Matt T: So, one of the most famous geeks in UK media finally gets a crack at writing his own book. Like I expect most geeks were, I was sceptical at first, but after all the man is married to Jane Goldman. He clearly has a decent story in mind, and even paces it well, but he overwrites so much the experience is exhausting. Every panel needs an explanation, when for the most part it's clear what's occurring. If he backed off a little, or had tighter editorial control, Turf could've been a far smoother read, but instead it took twice as long to hack through the endless description and contrived dialogue. The art is decent enough, although curiously looks a bit rushed, but overall this gangster/prohibition/vampire/alien mishmash isn't one I'm planning to pick up again, simply because it doesn't give the reader room to breathe. 4/10

James R: I realise that a lot of reviews will focus on writer Jonathan Ross' celeb status here in the UK, so I'm going to do the exact opposite and judge this one entirely on it's own merits - and I have to say I was pleasantly surprised! When I read the original pitch, I thought it looked like a title that featured everything including the kitchen sink - Gangsters! Vampires! Aliens! I was worried that it’d be a mess, but kudos to Ross - not only has he delivered a title that sets up this world really well, but he provides outstanding value for money - $2.99 for a whole lot of plot! Beyond the obvious fun Ross is having here, there are also hints that this is a story about human ambition too, and this extra depth made me like it all the more. On top of this, Edwards' art job is his usual excellent standard (his work last year on 1985 last year, and now this, show that he’s at the top of his game at the moment) and to cap it all off the story isn't interrupted by a damn ad every three pages (or that Colgate MaxFresh monstrosity!) Ross said he could have taken the project to Marvel, but decided to go with Image because their love for comics matched his own. Wise choice, and a smart first issue - I'm definitely coming back for more. 8/10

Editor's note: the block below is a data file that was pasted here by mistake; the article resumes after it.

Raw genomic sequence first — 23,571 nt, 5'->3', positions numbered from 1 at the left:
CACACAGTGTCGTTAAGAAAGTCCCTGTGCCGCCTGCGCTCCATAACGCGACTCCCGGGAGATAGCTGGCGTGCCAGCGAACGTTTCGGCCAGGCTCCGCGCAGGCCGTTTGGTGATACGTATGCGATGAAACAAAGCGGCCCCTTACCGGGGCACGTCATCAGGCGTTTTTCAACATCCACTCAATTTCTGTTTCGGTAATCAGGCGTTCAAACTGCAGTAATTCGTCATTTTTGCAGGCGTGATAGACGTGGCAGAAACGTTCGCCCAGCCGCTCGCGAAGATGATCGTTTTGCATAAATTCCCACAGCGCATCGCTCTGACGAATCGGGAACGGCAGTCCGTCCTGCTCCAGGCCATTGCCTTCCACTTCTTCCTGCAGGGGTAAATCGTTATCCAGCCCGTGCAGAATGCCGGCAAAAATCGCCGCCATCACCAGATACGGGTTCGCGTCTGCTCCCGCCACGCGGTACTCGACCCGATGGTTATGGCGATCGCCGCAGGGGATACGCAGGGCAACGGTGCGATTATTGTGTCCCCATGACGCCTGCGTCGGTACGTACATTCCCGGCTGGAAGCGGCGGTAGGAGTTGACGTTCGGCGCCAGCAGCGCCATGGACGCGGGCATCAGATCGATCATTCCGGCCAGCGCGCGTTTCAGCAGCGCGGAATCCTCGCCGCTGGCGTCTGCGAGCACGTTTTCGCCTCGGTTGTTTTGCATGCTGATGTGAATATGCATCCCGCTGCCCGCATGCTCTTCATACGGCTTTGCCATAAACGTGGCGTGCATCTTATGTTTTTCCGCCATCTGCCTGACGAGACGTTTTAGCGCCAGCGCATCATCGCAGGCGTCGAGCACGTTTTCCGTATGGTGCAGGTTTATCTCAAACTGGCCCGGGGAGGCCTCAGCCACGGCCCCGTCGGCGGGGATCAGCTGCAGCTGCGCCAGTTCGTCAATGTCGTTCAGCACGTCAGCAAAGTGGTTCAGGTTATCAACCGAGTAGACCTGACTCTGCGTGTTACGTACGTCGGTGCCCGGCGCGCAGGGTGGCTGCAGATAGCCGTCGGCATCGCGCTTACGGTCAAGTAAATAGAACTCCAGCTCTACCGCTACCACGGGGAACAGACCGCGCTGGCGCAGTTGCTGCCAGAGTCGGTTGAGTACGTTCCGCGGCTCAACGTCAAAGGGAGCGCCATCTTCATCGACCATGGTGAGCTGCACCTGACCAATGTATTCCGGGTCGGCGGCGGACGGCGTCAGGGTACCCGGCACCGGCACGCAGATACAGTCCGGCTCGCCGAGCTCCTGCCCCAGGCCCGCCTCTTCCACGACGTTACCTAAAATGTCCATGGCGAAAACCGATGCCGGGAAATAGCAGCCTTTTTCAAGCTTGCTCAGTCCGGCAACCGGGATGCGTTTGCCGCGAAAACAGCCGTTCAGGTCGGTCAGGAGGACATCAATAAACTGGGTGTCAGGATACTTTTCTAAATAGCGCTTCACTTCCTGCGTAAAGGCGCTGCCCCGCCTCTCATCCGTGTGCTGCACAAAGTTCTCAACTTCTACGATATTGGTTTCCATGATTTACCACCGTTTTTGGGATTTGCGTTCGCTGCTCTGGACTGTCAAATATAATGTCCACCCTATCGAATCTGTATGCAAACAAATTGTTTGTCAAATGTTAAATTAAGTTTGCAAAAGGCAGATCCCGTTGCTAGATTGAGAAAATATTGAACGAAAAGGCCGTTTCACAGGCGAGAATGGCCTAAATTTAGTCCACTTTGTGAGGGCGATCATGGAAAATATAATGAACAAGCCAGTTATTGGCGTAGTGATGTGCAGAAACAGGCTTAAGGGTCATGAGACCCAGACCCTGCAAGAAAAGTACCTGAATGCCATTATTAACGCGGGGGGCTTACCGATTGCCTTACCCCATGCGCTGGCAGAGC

Tom P: This is the first ever comic book written by life long king of geeks Jonathan Ross, and my God did he write a heck of a lot for it! In a recent discussion with the Paradox guys, one of our troop commented on how comics used to fill every page with story and dialogue rather than splash pages. This is not a problem in Turf. Its heavy and takes a while to read. Its real value for money and I enjoyed it a great deal. Tommy Lee Edwards art is great as ever and fits the Prohibition setting like a glove. Gangsters, vampires and aliens are an odd fit but it works very well. I’m not sure how the E.T.'s relate to the tale at this point, but I’m looking forward to finding out. 8/10